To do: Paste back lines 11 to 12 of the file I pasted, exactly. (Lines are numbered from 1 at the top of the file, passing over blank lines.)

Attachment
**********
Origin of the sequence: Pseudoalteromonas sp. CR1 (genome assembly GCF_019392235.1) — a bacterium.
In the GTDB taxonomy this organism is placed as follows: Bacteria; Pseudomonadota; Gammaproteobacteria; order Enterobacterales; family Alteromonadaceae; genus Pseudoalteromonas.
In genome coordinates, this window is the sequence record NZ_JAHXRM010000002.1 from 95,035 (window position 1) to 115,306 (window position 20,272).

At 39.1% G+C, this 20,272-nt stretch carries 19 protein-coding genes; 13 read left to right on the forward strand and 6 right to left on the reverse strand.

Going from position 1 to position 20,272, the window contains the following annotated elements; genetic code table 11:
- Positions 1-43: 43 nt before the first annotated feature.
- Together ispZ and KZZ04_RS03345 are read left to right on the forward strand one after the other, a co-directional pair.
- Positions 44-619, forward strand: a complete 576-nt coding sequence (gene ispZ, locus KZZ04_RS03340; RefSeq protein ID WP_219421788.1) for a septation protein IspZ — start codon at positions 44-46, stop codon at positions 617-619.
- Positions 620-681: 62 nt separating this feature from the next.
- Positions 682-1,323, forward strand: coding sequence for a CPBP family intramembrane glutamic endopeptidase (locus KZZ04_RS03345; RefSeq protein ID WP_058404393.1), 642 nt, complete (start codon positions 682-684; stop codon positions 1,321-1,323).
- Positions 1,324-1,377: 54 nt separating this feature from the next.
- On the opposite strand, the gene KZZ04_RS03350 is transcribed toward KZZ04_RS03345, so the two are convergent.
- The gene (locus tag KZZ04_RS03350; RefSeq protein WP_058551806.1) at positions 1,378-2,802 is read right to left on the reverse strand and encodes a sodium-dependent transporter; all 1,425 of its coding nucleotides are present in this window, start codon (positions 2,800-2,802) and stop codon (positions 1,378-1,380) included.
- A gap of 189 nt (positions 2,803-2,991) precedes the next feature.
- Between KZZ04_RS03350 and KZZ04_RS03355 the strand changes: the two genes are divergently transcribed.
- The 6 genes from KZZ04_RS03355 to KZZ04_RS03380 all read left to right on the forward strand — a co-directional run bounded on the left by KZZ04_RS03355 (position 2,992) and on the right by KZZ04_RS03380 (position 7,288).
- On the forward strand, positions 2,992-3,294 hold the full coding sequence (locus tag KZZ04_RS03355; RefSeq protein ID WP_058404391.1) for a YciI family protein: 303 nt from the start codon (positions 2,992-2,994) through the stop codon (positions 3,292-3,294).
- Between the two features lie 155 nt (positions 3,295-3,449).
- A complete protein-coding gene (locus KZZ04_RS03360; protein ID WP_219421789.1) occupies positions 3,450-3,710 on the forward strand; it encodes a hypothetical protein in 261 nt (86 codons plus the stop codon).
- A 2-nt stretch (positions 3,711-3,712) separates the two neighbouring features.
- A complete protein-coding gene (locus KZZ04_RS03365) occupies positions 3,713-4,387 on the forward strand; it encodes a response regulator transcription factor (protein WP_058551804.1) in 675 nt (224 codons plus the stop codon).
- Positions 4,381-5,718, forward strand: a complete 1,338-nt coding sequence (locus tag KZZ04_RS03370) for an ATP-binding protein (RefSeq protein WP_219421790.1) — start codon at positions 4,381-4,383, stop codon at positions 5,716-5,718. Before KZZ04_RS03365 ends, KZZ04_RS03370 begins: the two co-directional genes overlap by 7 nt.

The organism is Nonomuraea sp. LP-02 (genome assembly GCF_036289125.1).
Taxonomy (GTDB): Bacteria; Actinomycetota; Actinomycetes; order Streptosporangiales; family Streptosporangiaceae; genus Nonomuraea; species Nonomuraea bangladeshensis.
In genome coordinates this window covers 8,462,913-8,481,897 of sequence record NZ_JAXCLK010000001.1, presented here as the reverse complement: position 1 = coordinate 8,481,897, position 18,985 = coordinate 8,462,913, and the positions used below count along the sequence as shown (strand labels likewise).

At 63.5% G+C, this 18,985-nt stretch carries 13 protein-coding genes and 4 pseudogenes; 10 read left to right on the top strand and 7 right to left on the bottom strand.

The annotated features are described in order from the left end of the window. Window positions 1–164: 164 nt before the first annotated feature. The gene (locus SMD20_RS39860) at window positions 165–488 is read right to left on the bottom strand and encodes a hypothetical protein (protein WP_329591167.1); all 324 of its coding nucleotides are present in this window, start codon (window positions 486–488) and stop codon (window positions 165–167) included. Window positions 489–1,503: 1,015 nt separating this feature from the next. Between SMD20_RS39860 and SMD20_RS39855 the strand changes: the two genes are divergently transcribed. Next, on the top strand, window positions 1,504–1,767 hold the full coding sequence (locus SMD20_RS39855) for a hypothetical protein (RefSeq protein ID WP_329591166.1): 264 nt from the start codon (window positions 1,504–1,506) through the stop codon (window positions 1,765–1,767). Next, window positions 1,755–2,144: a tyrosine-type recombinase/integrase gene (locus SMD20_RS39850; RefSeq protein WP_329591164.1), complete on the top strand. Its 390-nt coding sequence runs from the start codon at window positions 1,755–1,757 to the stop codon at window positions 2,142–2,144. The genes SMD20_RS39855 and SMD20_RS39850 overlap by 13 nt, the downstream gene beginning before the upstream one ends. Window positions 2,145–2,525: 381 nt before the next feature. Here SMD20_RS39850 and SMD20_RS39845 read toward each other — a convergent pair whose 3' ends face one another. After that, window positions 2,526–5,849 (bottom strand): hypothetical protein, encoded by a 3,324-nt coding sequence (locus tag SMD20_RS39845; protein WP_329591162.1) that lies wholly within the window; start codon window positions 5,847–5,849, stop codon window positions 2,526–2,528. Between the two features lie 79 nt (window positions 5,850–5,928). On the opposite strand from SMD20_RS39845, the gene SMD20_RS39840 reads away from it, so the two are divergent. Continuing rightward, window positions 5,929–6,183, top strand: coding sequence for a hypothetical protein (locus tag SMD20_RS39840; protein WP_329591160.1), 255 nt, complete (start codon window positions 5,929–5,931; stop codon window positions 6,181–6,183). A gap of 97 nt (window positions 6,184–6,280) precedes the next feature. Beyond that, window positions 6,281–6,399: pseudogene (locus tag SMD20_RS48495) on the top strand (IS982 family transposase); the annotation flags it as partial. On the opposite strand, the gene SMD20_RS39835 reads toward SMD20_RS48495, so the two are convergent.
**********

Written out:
- Positions 1,324-1,377: 54 nt separating this feature from the next.
- On the opposite strand, the gene KZZ04_RS03350 is transcribed toward KZZ04_RS03345, so the two are convergent.